Tuareg rebels attack towns in north Mali
Bamako - A new Tuareg rebel group, whose members include former pro-Gaddafi fighters, said on Tuesday they launched attacks in several towns in Mali. One eyewitness reported fighting involving heavy weapons and helicopters as government forces responded.
Many ethnic Tuareg fighters who had fought for Muammar Gaddafi returned home to Mali after the Libyan strongman was killed in October. Some joined a rebel group called the National Movement for the Liberation of the Azawad, or NMLA, which was formed in October.
Most of the fighting on Tuesday was in Menaka, a town in eastern Mali, said Moussa Ag Acharatoumane, one of the leaders of the NMLA who spoke to The Associated Press by telephone from Paris. The attack broke two years of relative peace in the area. The last attack on a major Malian town was December 2008.
"Operations are continuing in Menaka and some other towns as well. Our aim is to liberate these towns," Ag Acharatoumane said. He said he was talking to fighters on the ground by satellite phone.
Bakine ag Bambalo, a trader in Menaka, said residents heard fighting start in the morning.
"We heard rifles being fired and some heavy weapons too," the trader said, adding that Malian helicopters then came and fired at the attackers. Two reconnaissance planes also flew overhead, he said. The fighting tapered off by midday and people returned to the streets, he told AP.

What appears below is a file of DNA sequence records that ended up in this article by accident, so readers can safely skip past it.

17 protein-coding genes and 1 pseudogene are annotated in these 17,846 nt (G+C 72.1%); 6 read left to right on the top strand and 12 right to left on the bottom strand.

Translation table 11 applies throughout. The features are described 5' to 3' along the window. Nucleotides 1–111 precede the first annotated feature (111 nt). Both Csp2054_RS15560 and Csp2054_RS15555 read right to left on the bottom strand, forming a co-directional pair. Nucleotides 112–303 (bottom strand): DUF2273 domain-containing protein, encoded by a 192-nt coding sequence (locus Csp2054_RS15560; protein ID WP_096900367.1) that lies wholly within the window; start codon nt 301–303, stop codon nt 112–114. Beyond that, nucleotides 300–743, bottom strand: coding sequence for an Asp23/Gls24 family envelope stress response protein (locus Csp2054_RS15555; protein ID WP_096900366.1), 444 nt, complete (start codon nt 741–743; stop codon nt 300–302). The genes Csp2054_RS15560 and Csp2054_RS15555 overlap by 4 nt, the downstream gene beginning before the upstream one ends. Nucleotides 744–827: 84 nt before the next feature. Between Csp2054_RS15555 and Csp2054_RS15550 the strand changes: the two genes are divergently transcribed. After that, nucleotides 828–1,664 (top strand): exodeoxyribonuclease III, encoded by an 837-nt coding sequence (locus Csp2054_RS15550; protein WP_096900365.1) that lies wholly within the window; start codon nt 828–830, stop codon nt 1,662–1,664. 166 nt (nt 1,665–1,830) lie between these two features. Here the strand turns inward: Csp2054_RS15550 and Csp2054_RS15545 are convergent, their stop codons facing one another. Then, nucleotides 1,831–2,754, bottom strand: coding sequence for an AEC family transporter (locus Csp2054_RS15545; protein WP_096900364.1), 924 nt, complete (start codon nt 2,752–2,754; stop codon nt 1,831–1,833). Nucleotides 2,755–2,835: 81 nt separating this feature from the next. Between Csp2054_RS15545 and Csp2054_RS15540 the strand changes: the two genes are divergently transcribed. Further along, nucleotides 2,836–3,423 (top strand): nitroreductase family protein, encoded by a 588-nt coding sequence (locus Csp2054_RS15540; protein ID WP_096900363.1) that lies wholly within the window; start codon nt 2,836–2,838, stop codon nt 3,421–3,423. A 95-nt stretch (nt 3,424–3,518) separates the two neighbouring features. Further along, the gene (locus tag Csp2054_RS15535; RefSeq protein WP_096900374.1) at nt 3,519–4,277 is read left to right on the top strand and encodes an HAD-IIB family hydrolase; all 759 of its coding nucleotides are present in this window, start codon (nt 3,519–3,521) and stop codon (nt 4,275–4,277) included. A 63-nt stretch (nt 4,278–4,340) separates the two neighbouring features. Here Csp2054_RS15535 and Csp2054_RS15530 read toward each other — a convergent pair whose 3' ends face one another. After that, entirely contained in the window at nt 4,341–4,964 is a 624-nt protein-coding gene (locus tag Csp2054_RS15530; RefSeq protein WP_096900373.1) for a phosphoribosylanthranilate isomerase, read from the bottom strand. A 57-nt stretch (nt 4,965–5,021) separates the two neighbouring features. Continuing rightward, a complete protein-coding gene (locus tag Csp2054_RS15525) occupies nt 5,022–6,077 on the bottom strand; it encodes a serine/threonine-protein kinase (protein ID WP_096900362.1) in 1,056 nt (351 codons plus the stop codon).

Ag Acharatoumane said he had no information about casualties and refused to give details about the other towns attacked.
The Malian Defence Ministry and the presidency had no immediate comment.
The National Movement for the Liberation of the Azawad was created when a number of Tuareg groups hostile to the government came together. Azawad, a name mainly used by Tuareg nationalists, refers to the Tuareg-speaking zone covering northern Mali, northern Niger, and southern Algeria.
The Malian government has expressed concern ever since the start of the war in Libya about the effects the conflict could have on security in Mali, a nation at the foot of the Sahara in northwest Africa.
The Tuaregs have long complained that Mali's central government - which is dominated by ethnic groups from the country's south - has ignored the nation's impoverished north.
Successive peace deals signed with the Tuaregs, including several that were mediated by Gaddafi himself, were supposed to give a greater share of the nation's resources to the blue-turbaned nomads but some factions have said the government did not fulfil its promises.
Gaddafi counted the Tuaregs among his most loyal supporters. He had created an entire battalion led exclusively by Tuaregs, who come from the nations at the feet of the Sahara desert including Libya, Niger, Mali and Chad.
When Gaddafi's son and three of his generals fled to Niger, it was Tuaregs who arranged the convoy and drove the cars.
Mali and Niger have voiced concerns over the influx of the armed Tuareg fighters. Both countries battled Tuareg-led insurgencies in the 1990s, and Mali faced a rebellion which flared in 2006.